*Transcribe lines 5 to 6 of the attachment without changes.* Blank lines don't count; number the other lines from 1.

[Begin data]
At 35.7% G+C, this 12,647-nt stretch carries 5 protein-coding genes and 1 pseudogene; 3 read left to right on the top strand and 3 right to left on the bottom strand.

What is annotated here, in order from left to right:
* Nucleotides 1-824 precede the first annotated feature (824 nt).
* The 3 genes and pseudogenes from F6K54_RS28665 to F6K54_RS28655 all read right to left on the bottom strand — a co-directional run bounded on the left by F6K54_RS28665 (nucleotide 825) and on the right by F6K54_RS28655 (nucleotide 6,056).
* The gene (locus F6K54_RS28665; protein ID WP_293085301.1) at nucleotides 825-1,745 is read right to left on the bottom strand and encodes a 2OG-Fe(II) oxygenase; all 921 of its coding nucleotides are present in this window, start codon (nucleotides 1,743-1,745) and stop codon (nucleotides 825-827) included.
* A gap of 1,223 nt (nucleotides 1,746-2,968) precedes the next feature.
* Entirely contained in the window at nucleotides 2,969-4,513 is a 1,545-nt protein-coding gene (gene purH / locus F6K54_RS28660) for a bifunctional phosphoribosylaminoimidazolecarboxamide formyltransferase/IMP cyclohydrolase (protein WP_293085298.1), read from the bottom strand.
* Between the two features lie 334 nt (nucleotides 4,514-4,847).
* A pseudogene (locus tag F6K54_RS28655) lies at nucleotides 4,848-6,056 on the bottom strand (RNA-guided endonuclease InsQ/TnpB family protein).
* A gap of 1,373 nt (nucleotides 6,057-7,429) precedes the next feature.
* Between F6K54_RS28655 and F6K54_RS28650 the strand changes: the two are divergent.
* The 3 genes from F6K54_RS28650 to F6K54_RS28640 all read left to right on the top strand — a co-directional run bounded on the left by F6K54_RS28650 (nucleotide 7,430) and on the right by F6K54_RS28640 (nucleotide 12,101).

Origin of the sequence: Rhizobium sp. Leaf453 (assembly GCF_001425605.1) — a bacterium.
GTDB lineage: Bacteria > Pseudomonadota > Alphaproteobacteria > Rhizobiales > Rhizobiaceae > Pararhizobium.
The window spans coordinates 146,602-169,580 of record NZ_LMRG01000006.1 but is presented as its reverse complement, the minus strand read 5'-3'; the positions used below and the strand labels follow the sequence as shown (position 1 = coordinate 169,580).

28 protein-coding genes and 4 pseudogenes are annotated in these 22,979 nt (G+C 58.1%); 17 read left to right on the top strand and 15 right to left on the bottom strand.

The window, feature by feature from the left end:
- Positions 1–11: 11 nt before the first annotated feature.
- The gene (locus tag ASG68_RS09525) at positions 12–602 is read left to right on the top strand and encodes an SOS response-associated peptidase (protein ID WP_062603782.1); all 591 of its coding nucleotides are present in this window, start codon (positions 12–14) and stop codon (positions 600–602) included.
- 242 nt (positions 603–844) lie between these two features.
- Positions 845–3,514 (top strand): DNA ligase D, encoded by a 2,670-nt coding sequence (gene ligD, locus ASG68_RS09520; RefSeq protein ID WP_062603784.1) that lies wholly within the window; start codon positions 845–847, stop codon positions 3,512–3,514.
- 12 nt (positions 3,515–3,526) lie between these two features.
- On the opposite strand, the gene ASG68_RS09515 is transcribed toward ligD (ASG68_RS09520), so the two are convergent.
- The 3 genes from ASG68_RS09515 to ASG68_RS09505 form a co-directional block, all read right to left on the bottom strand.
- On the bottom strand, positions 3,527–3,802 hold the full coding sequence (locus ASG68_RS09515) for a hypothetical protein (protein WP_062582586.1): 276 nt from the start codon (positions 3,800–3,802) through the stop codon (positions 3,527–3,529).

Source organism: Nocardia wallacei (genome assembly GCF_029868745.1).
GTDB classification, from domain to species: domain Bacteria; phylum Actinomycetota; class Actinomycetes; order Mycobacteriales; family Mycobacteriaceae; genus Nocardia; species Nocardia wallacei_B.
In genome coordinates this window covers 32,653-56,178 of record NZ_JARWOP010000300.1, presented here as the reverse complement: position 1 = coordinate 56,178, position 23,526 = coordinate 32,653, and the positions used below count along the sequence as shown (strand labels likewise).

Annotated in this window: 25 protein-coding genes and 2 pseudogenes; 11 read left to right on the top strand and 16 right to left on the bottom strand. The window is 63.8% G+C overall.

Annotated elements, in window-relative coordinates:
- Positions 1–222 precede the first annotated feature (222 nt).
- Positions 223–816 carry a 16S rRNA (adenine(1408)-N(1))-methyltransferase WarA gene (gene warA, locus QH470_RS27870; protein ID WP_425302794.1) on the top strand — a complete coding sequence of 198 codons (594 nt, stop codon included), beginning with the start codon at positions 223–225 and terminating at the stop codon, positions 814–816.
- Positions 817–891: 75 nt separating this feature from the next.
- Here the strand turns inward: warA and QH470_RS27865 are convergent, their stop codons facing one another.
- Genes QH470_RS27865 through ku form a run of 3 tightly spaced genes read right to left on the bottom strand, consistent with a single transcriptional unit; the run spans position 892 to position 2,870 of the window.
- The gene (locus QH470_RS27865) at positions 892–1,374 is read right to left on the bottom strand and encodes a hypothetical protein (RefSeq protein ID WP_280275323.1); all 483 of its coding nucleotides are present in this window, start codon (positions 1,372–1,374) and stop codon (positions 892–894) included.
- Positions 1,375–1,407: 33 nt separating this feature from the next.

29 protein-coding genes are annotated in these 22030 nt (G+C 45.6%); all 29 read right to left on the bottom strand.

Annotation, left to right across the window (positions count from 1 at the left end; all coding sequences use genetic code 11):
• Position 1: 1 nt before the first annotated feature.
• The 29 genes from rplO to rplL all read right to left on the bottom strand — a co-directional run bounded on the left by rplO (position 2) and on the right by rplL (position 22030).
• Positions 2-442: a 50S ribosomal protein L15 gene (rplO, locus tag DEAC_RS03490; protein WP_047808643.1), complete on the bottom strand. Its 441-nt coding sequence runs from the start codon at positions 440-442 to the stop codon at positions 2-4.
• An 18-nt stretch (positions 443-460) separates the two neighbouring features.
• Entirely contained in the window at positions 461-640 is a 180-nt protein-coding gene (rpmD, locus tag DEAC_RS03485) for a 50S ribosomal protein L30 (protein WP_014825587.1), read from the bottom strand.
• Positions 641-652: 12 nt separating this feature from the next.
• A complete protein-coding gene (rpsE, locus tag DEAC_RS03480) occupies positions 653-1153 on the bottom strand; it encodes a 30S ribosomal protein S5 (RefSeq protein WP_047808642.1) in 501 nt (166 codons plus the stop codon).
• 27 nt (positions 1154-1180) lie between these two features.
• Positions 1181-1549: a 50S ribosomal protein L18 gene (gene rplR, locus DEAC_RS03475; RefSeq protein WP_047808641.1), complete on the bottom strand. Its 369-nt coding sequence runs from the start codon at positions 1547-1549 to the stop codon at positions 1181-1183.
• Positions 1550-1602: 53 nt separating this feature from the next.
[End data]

* The gene (locus F6K54_RS28665; protein ID WP_293085301.1) at nucleotides 825-1,745 is read right to left on the bottom strand and encodes a 2OG-Fe(II) oxygenase; all 921 of its coding nucleotides are present in this window, start codon (nucleotides 1,743-1,745) and stop codon (nucleotides 825-827) included.
* A gap of 1,223 nt (nucleotides 1,746-2,968) precedes the next feature.